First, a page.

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Wednesday, December 28, 2011

Up All Night - a real look at motherhood and work. With added laughs.

One look at this trailer and I am SO sold.

Okay, so it's a comical TV show, but I love that it's a look at motherhood - especially when juggling work and a newborn - that's far more real than any Huggies advertisement.

The baby wipes scene, the "we are trying to help you", the severe sleep deprivation = getting completely narky at each other. Love.

Here is the trailer again with added commentary.

How funny is Maya Rudolph!

What are your thoughts? Accurate rep of mother-slash-work life?

Stay tuned for details on the Australian screen date.

UPDATED: Australian screen date is Monday July 23 on Channel 7, at 9.30pm, and every Monday at 9.30pm.

Monday, December 5, 2011

Karitane and Tresillian - Parental Presence... the 'new way' to settle a baby

Controlled crying? Parental presence? Co-sleeping?

Which way to go to settle a baby?

If you're already a mum, which way worked for you?

For my husband and I, it was mostly a bit of a blur settling our baby twins, but I do know that we held sacred one thing, and one thing only: routine. Oh, and teamwork. Okay, that's two.

Another thing is certain: newborns cry. And cry. And bawl. And scream. In a pitch you've never heard. And in a way that grates and distresses and upsets you like nothing you've ever experienced.

And sometimes, babies just can't indicate what is wrong with them despite what experts tell you, encouraging you to look out for the kind of cry they have, or a look on their face. In the midst of a monster bawl (yours and theirs), you are often too distressed to look for 'the signs.'

You may be well-prepped, fully read-up, and watched all the DVDs you can get your hands on, but sometimes... they just... Scream. LOUDLY. And no theory will work. And then... it passes.

The people you'd most likely turn to are your mum, sister, best mummy friend, early childhood nurse, books, DVDs, websites, and other real-time help from the sensational organisations Karitane and Tresillian.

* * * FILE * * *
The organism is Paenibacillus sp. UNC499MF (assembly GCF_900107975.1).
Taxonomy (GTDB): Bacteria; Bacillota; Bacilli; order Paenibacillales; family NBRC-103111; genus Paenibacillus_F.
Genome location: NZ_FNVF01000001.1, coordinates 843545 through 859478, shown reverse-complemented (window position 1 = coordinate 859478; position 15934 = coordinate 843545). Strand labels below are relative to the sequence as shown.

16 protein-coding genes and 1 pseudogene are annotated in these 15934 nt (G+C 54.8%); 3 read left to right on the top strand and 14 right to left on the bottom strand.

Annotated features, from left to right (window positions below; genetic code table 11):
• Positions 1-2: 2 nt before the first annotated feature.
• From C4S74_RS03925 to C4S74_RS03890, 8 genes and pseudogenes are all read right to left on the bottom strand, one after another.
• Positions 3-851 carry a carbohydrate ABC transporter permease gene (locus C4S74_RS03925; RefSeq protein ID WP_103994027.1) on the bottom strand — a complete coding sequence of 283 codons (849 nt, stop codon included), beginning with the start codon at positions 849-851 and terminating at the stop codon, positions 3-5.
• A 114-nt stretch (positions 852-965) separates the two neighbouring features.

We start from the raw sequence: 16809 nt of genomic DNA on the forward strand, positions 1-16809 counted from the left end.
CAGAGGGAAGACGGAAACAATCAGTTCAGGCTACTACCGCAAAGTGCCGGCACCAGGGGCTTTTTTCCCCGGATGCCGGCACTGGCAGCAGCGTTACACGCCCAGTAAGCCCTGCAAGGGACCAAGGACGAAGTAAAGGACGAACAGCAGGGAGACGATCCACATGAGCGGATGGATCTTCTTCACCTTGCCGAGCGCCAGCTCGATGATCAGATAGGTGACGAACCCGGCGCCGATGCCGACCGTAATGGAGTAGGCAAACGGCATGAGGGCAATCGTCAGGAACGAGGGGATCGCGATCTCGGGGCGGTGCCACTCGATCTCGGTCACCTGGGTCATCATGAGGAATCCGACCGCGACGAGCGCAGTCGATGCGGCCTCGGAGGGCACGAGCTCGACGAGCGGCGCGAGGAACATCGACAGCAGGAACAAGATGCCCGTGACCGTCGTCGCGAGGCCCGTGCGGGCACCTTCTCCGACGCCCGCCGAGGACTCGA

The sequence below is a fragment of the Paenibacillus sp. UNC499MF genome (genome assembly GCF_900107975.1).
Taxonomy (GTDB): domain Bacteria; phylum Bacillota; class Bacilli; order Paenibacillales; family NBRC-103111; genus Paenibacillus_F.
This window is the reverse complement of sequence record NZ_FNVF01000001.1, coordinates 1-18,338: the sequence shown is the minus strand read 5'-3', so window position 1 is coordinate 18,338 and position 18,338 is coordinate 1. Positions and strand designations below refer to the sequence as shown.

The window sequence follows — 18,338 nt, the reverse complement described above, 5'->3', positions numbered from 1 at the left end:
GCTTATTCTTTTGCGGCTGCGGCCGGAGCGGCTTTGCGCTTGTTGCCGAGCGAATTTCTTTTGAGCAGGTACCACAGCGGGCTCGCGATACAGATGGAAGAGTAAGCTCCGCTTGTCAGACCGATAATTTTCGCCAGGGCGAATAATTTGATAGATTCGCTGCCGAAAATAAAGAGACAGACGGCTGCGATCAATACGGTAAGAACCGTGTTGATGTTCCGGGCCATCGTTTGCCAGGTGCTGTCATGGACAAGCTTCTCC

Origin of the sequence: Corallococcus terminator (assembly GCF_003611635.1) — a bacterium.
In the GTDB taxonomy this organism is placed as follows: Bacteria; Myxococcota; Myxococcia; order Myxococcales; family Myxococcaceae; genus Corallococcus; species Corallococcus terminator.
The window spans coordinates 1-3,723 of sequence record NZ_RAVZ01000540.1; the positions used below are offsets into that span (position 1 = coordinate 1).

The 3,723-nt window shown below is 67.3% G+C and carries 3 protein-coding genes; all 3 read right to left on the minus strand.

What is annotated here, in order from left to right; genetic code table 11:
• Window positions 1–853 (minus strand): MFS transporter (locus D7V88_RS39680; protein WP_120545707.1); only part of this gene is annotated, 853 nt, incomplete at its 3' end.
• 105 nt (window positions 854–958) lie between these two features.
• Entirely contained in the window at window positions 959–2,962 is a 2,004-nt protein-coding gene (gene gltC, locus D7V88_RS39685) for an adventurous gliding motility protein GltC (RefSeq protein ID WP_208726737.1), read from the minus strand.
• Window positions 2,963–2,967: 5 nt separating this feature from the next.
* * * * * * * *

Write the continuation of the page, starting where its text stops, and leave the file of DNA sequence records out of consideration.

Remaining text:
According to a newspaper article, these two parent-support organisations have abandoned their stance of controlled crying to settle a baby, and instead have adopted a new view on how to settle a bub, called "parental presence" which involves setting up a bed in the baby's room, and making a gesture or coughing so they know you are there, and they go back to sleep.

You can read the article here:

For us, we had two bassinettes in our room until they were almost six months. They then moved to their cots in another room. I could not do controlled crying... it just did not appeal to me at all.

Whilst I did not leap up every time they cried, as I wanted them to try and learn how to self-soothe, I certainly could not leave them to be distressed for more than a few minutes.

What worked for you? Or, if you are pregnant, what will you do?

Feel free to comment.

Women CEOs need nannies and housekeepers, says Ita Buttrose

According to publishing maven Ita Buttrose women should demand nannies and housekeepers as part of their salary package to keep their careers on track.

In an article for She believes that if Australia adopted more of a nanny culture it would help women remain in work, further climb up that corporate ladder and score that chief exec role.

You can read the rest here:

What do you think?